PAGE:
For a consumption based economy asking “how much do Americans earn?” is a vital key to our long-term stability. Each household has a propensity to spend and the ability to consume is largely derived by income. Debt has made it easier for households to spend future wages but these two important reference points measure the health of total wages for households and that of individual workers.
The above edited excerpts (and those paraphrased below) come from a post* on mybudget360.com under the original title How much do Americans earn in 2015? A comprehensive look at household income and individual earnings. GDP disconnects from household income.
While there isn’t one universal place to find the typical earnings for Americans at a very micro level, the three most readily available sources are U.S. Census data, Social Security data and IRS tax return information and THIS is what the data has to say:
- According to the US Census data which provides the most comprehensive look at U.S. household income data the median household income in the U.S. is $52,250.
- Social Security data captures all individual workers that pay into Social Security – which is the majority of the population and according to said data, the median net wage for a working individual in the U.S. is $28,031.
- Given that the typical household income is around $52,000, and
- most households need two workers to make ends meet,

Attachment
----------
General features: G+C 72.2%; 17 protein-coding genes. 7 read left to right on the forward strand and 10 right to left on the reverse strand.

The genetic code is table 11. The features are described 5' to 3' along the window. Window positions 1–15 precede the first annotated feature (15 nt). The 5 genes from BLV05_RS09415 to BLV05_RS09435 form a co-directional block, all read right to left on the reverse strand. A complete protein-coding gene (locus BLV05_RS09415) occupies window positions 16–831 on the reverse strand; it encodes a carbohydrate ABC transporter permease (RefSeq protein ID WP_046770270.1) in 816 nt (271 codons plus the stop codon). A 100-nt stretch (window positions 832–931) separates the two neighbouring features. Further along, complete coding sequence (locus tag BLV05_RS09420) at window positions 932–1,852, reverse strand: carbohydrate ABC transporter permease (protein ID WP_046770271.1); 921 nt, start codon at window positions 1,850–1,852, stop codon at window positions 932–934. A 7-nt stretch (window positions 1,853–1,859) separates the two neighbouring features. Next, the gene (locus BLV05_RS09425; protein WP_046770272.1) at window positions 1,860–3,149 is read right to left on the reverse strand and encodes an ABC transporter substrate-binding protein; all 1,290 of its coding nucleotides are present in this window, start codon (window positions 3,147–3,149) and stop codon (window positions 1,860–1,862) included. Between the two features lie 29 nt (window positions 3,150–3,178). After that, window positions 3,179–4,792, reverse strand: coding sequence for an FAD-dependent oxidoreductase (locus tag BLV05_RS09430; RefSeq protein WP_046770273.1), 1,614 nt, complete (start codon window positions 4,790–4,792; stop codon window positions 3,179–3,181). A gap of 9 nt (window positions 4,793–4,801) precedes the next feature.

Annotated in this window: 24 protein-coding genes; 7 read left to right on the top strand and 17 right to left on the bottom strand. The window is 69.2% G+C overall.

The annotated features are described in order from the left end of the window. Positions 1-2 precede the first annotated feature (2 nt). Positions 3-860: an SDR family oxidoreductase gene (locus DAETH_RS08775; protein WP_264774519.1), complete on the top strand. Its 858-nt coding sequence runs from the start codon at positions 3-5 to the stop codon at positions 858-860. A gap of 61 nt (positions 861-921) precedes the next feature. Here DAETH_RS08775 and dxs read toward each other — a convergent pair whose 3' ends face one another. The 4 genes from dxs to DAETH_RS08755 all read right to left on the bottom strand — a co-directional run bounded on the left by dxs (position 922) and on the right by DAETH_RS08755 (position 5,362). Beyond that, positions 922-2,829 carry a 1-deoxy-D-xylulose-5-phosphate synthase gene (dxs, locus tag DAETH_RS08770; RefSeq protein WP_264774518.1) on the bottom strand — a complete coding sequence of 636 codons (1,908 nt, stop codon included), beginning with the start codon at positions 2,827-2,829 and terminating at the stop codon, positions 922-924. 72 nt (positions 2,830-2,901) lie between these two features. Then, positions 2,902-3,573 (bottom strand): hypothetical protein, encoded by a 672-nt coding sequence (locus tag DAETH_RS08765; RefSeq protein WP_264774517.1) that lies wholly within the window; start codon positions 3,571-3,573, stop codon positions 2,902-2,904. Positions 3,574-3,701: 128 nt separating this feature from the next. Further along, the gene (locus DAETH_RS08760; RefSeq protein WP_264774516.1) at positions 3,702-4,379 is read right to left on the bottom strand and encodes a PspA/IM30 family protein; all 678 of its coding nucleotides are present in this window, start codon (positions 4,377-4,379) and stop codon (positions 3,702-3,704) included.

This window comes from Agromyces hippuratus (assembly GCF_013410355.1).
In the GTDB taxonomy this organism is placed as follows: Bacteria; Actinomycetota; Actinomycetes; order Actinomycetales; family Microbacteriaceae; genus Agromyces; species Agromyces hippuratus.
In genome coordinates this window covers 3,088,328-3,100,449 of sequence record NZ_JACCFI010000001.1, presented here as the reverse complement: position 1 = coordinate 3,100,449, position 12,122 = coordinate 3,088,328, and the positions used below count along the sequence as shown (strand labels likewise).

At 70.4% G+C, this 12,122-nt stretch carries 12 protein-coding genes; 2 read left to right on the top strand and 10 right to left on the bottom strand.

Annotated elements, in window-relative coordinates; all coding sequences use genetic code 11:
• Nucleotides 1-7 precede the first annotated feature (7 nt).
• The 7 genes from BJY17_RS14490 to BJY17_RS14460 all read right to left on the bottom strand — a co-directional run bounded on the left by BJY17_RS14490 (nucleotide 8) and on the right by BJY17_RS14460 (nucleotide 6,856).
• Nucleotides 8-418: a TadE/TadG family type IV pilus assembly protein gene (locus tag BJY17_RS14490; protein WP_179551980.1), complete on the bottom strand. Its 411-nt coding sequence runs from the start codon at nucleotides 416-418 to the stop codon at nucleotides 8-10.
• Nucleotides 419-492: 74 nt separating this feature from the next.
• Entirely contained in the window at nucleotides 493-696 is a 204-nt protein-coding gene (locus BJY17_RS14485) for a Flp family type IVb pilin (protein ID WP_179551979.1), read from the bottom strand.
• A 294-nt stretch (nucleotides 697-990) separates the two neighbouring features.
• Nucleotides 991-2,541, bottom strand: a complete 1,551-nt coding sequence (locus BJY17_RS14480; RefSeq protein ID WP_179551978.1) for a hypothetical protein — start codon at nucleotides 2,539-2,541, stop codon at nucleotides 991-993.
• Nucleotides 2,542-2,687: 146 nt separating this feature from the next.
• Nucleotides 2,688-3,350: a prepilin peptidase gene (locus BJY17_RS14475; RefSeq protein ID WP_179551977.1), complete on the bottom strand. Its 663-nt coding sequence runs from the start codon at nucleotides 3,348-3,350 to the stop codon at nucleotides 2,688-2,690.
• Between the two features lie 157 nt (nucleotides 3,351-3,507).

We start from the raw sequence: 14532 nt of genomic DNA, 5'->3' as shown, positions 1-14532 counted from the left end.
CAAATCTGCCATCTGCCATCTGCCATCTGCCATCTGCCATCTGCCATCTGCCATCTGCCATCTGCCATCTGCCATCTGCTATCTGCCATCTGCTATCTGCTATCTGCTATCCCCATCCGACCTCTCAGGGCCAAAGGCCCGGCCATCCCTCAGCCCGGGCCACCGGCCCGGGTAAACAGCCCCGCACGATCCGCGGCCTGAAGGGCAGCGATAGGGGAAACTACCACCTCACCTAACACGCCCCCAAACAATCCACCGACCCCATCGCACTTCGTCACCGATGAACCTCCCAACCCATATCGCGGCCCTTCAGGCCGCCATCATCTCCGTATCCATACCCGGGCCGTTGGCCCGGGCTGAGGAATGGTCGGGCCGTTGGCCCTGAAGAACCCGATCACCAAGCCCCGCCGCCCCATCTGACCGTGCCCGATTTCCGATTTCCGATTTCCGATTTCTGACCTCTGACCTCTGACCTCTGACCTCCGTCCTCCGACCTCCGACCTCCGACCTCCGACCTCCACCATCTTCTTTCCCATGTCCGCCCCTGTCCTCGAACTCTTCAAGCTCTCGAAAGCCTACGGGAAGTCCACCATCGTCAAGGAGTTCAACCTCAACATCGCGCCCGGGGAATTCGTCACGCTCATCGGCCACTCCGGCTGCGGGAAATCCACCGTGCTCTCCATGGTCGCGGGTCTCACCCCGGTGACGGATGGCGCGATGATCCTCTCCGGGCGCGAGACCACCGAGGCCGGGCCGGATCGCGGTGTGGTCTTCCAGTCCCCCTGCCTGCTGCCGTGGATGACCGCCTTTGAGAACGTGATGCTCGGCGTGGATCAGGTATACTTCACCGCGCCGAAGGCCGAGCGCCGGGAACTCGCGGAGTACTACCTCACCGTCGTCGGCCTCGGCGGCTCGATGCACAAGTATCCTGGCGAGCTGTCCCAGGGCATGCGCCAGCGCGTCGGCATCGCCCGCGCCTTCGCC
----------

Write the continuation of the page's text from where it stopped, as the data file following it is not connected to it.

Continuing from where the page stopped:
- that number makes sense.
- According to IRS tax data, the middle point for tax returns is $34,823 which makes sense given that:
- there are many single households out there as well and
- with AGI, you are looking at lower figures thanks to deductions and adjustments.
- 67.8% of households make $70,492 in taxable income a year or less.
- 5% of households make $167,728 a year or more.
- 1% of households have a household income of $388,905 or more.
The above should give you a good overview of what the typical American household and individual earns.
Related Articles from the munKNEE vault:
How much does the typical American family make? This question is probably one of the most central in figuring out how we can go about fixing our current economic malaise. In this article we break down the U.S. household income numbers. Words: 464
Visit wsj.com – HERE – to find their calculator which shows where your household income stands compared to others in the U.S.. $506,000 puts you in the top 1%; the much talked about $250,00 in the top 6%; $200,000 in the top 10% while an annual salary of $43,000 puts you in the top/bottom 50%. Where do you stand?